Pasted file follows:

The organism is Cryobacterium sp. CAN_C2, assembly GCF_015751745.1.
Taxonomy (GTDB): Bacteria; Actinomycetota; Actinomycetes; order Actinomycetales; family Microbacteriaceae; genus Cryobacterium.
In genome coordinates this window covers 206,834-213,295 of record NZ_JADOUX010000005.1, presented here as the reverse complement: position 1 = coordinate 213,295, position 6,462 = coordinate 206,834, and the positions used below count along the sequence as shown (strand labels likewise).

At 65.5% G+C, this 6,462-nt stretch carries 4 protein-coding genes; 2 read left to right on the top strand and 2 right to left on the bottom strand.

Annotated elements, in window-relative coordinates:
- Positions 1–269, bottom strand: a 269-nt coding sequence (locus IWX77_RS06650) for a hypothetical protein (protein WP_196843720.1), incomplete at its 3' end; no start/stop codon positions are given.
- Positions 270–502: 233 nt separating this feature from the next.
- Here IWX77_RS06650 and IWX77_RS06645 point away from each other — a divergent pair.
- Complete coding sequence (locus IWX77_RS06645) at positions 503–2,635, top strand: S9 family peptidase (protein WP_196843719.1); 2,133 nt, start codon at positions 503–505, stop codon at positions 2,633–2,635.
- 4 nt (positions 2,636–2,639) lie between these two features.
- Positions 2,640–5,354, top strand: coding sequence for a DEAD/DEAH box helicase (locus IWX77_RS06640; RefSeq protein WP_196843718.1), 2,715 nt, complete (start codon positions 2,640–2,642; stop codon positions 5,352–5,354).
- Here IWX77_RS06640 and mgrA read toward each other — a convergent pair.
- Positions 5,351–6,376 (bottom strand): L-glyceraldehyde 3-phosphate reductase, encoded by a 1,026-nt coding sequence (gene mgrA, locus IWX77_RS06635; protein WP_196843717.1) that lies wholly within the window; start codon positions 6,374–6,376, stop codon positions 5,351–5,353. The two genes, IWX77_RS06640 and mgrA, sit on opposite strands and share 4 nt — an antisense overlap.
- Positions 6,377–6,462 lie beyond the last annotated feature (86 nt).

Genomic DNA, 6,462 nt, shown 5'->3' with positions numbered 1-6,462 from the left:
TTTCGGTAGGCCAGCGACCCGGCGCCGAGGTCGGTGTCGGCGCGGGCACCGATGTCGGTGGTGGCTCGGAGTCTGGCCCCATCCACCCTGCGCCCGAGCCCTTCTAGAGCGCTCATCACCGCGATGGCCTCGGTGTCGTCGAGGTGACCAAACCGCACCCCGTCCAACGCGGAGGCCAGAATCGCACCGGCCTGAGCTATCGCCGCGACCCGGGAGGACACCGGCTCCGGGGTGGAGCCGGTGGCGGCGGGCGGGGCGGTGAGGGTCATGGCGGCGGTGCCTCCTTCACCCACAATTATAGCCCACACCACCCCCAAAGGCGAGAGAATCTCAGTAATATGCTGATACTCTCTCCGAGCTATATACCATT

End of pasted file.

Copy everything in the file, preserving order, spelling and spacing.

The organism is Cryobacterium sp. CAN_C2, assembly GCF_015751745.1.
Taxonomy (GTDB): Bacteria; Actinomycetota; Actinomycetes; order Actinomycetales; family Microbacteriaceae; genus Cryobacterium.
In genome coordinates this window covers 206,834-213,295 of record NZ_JADOUX010000005.1, presented here as the reverse complement: position 1 = coordinate 213,295, position 6,462 = coordinate 206,834, and the positions used below count along the sequence as shown (strand labels likewise).

At 65.5% G+C, this 6,462-nt stretch carries 4 protein-coding genes; 2 read left to right on the top strand and 2 right to left on the bottom strand.

Annotated elements, in window-relative coordinates:
- Positions 1–269, bottom strand: a 269-nt coding sequence (locus IWX77_RS06650) for a hypothetical protein (protein WP_196843720.1), incomplete at its 3' end; no start/stop codon positions are given.
- Positions 270–502: 233 nt separating this feature from the next.
- Here IWX77_RS06650 and IWX77_RS06645 point away from each other — a divergent pair.
- Complete coding sequence (locus IWX77_RS06645) at positions 503–2,635, top strand: S9 family peptidase (protein WP_196843719.1); 2,133 nt, start codon at positions 503–505, stop codon at positions 2,633–2,635.
- 4 nt (positions 2,636–2,639) lie between these two features.
- Positions 2,640–5,354, top strand: coding sequence for a DEAD/DEAH box helicase (locus IWX77_RS06640; RefSeq protein WP_196843718.1), 2,715 nt, complete (start codon positions 2,640–2,642; stop codon positions 5,352–5,354).
- Here IWX77_RS06640 and mgrA read toward each other — a convergent pair.
- Positions 5,351–6,376 (bottom strand): L-glyceraldehyde 3-phosphate reductase, encoded by a 1,026-nt coding sequence (gene mgrA, locus IWX77_RS06635; protein WP_196843717.1) that lies wholly within the window; start codon positions 6,374–6,376, stop codon positions 5,351–5,353. The two genes, IWX77_RS06640 and mgrA, sit on opposite strands and share 4 nt — an antisense overlap.
- Positions 6,377–6,462 lie beyond the last annotated feature (86 nt).

Genomic DNA, 6,462 nt, shown 5'->3' with positions numbered 1-6,462 from the left:
TTTCGGTAGGCCAGCGACCCGGCGCCGAGGTCGGTGTCGGCGCGGGCACCGATGTCGGTGGTGGCTCGGAGTCTGGCCCCATCCACCCTGCGCCCGAGCCCTTCTAGAGCGCTCATCACCGCGATGGCCTCGGTGTCGTCGAGGTGACCAAACCGCACCCCGTCCAACGCGGAGGCCAGAATCGCACCGGCCTGAGCTATCGCCGCGACCCGGGAGGACACCGGCTCCGGGGTGGAGCCGGTGGCGGCGGGCGGGGCGGTGAGGGTCATGGCGGCGGTGCCTCCTTCACCCACAATTATAGCCCACACCACCCCCAAAGGCGAGAGAATCTCAGTAATATGCTGATACTCTCTCCGAGCTATATACCATT